Oviparous

ostrich nest
iStock.com/Nicki1982

Written by Jennifer Geer

Updated: May 27, 2024

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Oviparous animals reproduce by laying eggs instead of embryonic development occurring inside the mother.

Summary

In oviparous animals, fertilization can take place internally or externally, while embryo development always occurs outside the mother’s body and inside the protective eggshell. The developing embryo gets all its nutrients within the egg from the yolk, which provides protein, vitamins, minerals, and fat. The animal hatches once it is fully developed. 

Ovi originates from the Latin word ovum, meaning “egg”. While parous refers to “bringing forth young.” Hence, oviparous animals produce young by laying eggs.

Oviparous animals include amphibiansbirdsmonotremes (mammals that lay eggs), and most fishreptiles, and insects

alligator eggs

Alligator eggs can survive under a wide variety of conditions, making it relatively easy for alligators to replenish their population.

How to Pronounce

Oviparous is pronounced [ow·vi·pr·uhs]

Other Ways That Animals Reproduce

Animals can be oviparous, viviparous, or ovoviviparous. 

  • Viviparous animals (most mammals) are animals that give live birth and whose young develop inside the female’s body. 
  • Ovoviviparous animals produce eggs, but their eggs develop inside the female’s body and hatch internally. Ovoviparous animals include all rays and some fish, insects, and snakes.
Mouse embryo, day 11 of development
Viviparous animals

 (most mammals) are animals that give live birth and whose young develop inside the female’s body.

What Are the Advantages of Oviparity?

There are several evolutionary advantages to laying eggs outside the female’s body. These include:

  • More offspring. Oviparous animals can lay a large number of eggs at once, increasing the chances of survival. This is especially useful in habitats where there are many predators.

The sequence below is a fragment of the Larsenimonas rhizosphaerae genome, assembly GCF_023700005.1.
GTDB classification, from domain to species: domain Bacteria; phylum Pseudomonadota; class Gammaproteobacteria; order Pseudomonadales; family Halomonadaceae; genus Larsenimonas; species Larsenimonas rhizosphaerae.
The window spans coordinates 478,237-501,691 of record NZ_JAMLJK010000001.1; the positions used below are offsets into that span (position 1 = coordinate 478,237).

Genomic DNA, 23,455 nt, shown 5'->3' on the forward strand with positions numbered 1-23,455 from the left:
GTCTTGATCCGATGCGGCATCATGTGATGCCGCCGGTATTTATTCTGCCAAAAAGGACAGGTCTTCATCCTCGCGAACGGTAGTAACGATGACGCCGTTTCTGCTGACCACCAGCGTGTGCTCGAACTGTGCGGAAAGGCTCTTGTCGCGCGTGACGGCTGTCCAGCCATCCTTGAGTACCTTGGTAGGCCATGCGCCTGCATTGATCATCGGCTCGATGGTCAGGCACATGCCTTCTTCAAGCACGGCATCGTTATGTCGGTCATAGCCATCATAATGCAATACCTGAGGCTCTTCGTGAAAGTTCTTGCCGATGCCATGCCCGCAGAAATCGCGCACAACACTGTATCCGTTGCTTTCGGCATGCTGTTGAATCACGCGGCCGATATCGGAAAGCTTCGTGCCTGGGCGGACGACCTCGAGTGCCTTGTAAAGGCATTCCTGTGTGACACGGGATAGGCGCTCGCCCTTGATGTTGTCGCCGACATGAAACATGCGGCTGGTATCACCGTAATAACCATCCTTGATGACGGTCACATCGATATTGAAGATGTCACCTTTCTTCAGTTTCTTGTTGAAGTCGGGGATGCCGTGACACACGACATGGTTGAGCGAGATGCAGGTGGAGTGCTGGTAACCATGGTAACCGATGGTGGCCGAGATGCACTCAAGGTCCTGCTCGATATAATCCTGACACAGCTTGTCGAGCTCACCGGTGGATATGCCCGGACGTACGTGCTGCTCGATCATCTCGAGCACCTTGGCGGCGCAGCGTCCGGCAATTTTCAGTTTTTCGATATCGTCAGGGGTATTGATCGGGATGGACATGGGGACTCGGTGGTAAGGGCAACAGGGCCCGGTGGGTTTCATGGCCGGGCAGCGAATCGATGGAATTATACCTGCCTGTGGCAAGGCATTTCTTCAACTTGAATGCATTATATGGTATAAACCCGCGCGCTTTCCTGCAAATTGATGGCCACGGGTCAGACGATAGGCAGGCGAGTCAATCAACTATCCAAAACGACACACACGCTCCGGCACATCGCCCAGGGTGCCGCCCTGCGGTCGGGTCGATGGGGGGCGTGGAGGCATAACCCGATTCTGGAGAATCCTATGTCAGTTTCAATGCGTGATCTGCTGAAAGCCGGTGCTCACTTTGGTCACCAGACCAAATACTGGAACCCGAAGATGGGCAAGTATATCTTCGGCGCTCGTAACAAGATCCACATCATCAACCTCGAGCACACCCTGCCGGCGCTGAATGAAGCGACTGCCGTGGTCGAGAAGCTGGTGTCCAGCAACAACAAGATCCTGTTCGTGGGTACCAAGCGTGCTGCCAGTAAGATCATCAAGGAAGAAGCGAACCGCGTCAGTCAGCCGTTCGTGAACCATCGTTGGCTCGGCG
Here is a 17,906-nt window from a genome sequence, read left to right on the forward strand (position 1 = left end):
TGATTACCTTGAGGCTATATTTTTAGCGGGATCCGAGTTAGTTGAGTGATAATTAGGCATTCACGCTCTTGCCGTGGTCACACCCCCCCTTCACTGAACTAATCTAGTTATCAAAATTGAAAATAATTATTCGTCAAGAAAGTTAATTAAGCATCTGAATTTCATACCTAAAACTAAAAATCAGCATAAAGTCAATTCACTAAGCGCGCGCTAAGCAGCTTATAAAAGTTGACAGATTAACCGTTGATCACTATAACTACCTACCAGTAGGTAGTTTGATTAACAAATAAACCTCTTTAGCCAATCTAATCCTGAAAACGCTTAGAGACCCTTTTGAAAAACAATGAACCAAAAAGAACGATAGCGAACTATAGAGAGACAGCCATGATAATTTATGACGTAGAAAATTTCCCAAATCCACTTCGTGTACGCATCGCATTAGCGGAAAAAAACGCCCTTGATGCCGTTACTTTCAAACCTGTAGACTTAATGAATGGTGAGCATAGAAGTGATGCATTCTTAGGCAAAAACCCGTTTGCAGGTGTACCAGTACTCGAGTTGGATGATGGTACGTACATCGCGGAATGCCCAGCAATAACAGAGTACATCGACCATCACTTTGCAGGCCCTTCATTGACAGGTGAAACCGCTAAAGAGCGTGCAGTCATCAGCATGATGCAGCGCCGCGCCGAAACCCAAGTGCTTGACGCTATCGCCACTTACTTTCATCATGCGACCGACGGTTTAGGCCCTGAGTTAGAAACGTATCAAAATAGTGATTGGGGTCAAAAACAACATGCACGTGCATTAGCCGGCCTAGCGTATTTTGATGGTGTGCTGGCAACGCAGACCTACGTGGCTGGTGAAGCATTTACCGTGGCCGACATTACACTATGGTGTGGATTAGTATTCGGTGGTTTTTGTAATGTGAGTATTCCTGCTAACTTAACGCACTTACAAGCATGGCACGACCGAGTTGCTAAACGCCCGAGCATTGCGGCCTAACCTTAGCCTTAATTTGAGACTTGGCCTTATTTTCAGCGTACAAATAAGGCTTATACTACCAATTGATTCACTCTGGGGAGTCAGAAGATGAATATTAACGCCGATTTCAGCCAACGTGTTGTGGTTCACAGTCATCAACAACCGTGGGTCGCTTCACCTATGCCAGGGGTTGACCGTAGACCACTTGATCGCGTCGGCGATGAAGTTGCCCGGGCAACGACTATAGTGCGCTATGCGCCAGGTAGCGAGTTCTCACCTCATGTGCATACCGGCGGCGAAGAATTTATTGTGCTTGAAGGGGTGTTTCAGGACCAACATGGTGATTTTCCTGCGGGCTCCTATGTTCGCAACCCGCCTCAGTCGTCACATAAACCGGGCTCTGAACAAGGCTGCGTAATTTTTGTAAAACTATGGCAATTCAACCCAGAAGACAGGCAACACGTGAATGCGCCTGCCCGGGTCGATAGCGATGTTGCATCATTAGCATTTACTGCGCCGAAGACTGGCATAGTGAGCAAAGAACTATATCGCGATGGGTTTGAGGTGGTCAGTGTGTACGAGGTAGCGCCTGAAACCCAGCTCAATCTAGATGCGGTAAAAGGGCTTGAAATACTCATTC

• Less dependent on the mother. Hatchlings can fend for themselves or keep up with their parents in most cases soon after hatching. This is in contrast to mammals that give live births and require a lot of care. 
  • Energy efficient. Producing eggs requires less energy than carrying and nurturing live offspring. This means that oviparous animals may have more energy for survival activities such as foraging, hunting, and mating.

What Are the Disadvantages of Oviparity?

Despite the advantages, there are some downsides to laying eggs outside the body. These include:

  • Vulnerability while in the egg. Developing eggs are vulnerable to hazards such as cold weather and predators. 
  • Eggs are immobile. Oviparous animals cannot move their eggs to another spot if the mother feels conditions are unsafe.
  • Time and energy spent incubating eggs. Some animals, such as birds, must spend a lot of time and energy guarding and incubating their eggs while still needing to gather food.
bald eagle nest

Birds must spend a lot of time and energy guarding and incubating their eggs.

Types of Oviparous Animals

Egg-laying is the oldest form of reproduction on Earth. Since it’s been around for hundreds of millions of years, many different species have various ways of laying eggs.